Marc Engellenner called it the best day of his golf career.
“Absolutely,” he said.
Engellenner had it going on Sunday at the Alister MacKenzie Golf Course, a par-72, 7,030-yard championship layout. He was long off the tee with his driver. He hit four of the five par-5s in two. He rolled in birdie putts. He was exceptional with his iron game. He shot 10-under-par 62 – a spectacular round at the Haggin Oaks Golf Complex.
“This is the greatest day, No. 1 in my golf career, and I’m 30 years into my golf career now,” he said. “Today is the absolute cloud 9.”
Starting the day tied for 14th place and four behind the leader, Griffin Long of Davis, following an even-par 72 in the first round, Engellenner had his game in high gear from the get-go. He came from behind to win the 100th Sacramento City Men’s Golf Championship in convincing fashion – a four-shot victory in some challenging conditions, with afternoon winds and smoky skies from a fire, near Cal Expo.
“There is Rocklin, Auburn, Lincoln, all the towns that I grew up in, that don’t have city tournaments. So the city tournament for the entire area is the Sacramento City tournament. To play in that and to win your city’s tournament is the benchmark,” he said.
Engellenner’s 62, a bogey-free round that featured an eagle and eight birdies, is just two shots off the course record of 60, set by Jake Johnson on Sept. 3, 2011 during the 87th California State Fair Men’s Amateur Championship. Johnson played that day with a young, rising star, Cameron Champ of Sacramento, who now has two wins on the PGA Tour, including the Safeway Open in 2019 at Napa’s Silverado Resort and Spa.
“Jake played just this amazing round. The scoring back then was a little different than the way we do it now. The word got out that (Johnson) was 7-under, 8-under, 9-under, and the crowd started going out there and I would say we had 75 to 100 people on that last hole,” said Mike Woods, a PGA member who is Vice President, General Manager and Director of Golf at Haggin Oaks and is also a former Sacramento City Men’s Golf Championship tournament director. “It was quite a round.”
Engellenner delivered a knockout blow to the sold-out field of 123 players, as he finished his round birdie-birdie-birdie over the last three holes. He completed the two-day, 36-hole event at 10-under 134.
The event is presented by the Sacramento Golf Council.
“Mark played phenomenal golf today,” said Woods. “I watched some of the holes and what I saw was just this real patience and just playing within himself. There was really no ups and downs. He just kind of would get up and hit the best shot he could and the putts started falling.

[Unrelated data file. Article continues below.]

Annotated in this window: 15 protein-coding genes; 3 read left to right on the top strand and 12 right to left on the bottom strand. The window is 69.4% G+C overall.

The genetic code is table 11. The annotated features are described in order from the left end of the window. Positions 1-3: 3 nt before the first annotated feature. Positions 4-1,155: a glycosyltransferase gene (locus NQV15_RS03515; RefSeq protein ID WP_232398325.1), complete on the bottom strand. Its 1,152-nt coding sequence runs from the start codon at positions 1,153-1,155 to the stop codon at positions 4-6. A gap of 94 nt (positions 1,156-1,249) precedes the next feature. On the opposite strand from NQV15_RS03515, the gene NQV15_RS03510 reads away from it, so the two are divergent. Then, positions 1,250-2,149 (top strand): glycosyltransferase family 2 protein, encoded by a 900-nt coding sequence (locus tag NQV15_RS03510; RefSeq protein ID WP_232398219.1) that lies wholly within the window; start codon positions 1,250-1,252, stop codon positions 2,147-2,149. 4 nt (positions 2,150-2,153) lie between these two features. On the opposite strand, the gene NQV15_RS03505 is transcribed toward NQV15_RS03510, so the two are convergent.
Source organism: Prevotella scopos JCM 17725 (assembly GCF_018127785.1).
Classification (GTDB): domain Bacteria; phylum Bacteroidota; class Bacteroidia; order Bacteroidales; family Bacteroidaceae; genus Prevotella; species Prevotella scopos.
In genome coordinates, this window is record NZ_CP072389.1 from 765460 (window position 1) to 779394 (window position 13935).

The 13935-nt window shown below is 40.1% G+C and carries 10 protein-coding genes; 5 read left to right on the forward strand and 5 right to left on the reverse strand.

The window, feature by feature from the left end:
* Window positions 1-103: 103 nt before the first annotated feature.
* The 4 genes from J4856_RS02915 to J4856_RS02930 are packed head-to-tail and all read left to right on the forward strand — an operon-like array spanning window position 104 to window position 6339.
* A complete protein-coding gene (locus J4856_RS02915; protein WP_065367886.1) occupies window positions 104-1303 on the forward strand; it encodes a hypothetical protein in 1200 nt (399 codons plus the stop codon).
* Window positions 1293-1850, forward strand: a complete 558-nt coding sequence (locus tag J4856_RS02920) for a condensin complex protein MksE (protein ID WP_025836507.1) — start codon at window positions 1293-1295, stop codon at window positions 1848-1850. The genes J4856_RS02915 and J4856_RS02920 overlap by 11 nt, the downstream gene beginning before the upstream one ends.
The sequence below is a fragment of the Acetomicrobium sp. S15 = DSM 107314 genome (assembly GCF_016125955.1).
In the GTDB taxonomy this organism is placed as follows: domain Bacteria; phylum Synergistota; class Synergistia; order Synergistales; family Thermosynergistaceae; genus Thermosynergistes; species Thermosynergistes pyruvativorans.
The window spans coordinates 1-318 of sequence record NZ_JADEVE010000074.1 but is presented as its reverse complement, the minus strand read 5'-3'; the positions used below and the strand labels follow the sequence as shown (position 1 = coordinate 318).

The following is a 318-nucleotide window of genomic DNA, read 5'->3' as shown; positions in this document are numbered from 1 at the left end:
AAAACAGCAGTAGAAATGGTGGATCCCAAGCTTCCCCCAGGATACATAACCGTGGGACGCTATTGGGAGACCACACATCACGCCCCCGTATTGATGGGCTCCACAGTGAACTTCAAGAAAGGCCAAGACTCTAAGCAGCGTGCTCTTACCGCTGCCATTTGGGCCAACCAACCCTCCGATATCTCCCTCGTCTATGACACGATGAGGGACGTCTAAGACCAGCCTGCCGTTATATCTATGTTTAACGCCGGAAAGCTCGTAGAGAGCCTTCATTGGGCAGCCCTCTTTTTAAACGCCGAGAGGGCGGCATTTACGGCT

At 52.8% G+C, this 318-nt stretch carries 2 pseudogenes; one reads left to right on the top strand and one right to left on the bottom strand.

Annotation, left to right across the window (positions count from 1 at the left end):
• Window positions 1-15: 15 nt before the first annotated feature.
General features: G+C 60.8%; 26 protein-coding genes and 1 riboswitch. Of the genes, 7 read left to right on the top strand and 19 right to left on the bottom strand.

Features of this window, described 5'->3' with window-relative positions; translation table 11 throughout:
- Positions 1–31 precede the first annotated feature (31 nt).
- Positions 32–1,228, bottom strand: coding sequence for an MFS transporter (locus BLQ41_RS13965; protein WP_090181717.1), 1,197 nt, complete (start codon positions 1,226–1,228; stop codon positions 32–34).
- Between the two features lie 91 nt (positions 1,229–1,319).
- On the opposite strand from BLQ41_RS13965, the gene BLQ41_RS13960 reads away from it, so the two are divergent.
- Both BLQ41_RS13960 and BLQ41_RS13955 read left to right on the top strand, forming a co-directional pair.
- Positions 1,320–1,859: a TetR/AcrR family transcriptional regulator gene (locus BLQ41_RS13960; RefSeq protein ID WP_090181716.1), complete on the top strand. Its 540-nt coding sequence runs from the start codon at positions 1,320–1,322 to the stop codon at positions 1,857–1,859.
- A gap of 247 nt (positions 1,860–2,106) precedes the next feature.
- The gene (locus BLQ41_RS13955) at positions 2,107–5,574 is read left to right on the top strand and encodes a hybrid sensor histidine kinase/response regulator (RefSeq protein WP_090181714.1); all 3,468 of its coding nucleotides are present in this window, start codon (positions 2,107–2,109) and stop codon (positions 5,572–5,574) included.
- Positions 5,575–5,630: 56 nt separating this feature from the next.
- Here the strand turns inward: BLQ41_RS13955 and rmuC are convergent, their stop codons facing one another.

“He really made it look easy – hitting the green on 17 in two and two-putting for birdie. And on 18, hitting the green in two and two-putting for birdie. I mean, he just really made it easy.
“Very impressive. He’s gotten kind of recommitted to the game over the last few years. He’s such a good player. All these guys out here can really play, but to shoot 62 today is really something special.”
In winning one of the top amateur events of the year, Engellenner, 43, was awarded the crystal trophy by John Nakamura, a former Northern California Golf Association president who has been a rules official with the U.S. Golf Association and NCGA. Engellenner also received a tournament flag stick and will have his name engraved on the Sacramento City Men’s Golf Championship perpetual trophy – joining so many of the game’s greats, including Bob E. Smith, Bob Eastwood, Mark Wiebe, Spencer Levin, Matt Bettencourt, Bob Niger, Verne Callison, Frank Toronto, Ray Arrino, Phil Arrino, Joey Ferrari, Dave Carr, Dave Baskins, Lou Alvarez, and last year’s champion, Michael Cliff of Fresno State.
The tournament, which began in 1921, is also a NCGA points event. The event is open to all male amateur golfers with a current World Handicap System Index of 5.0 or less, according to the Sacramento Golf Council.
“This is crazy that this happened at this stage of my life,” said Engellenner, a resident of Rocklin, who plays out of Catta Verdera in Lincoln and works as an insurance agent in Grass Valley. “I teed off an hour in front of the leaders. The first time I felt any comfort in the round, of actually being comfortably in the lead, was on 16, to get to 8-under. I think I checked the leaderboard. It was nip and tuck all day.
“I played 16 holes of the round today, like in the hunt, and then I get to the 17th tee and all of a sudden, I’ve got a three-shot lead going, ‘holy heck, like this might actually happen.’ ”
Jonathan Tanihana of Sacramento finished in second place, rounds of 69 and 69 for a 138 total.
Bobby Bucey of Concord was third, with rounds of 73 and 66 for 139.
Tying for fourth place were three players: Chase Hascup of Vacaville, 72-68 – 140; Matthew Sutherland of Sacramento, 70-70 – 140; and Garett Wagner of Brentwood, 69-71 – 140.
Sutherland was in the lead at one point, at 5-under after he eagled No. 1 and birdied No. 2.
Two players were tied for seventh place: Michael Cliff of Fresno, 70-72 – 142; and Griffin Long of Davis, 68-74 – 142.
Four players tied for ninth: Collin Altamirano, 75-68 – 143; Juan P. Gonzalez of Antelope, 72-71 – 143; Mitchell Hoey of Alamo, 72-71 – 143; and Ben Soicher of Mill Valley, 71-72 – 143.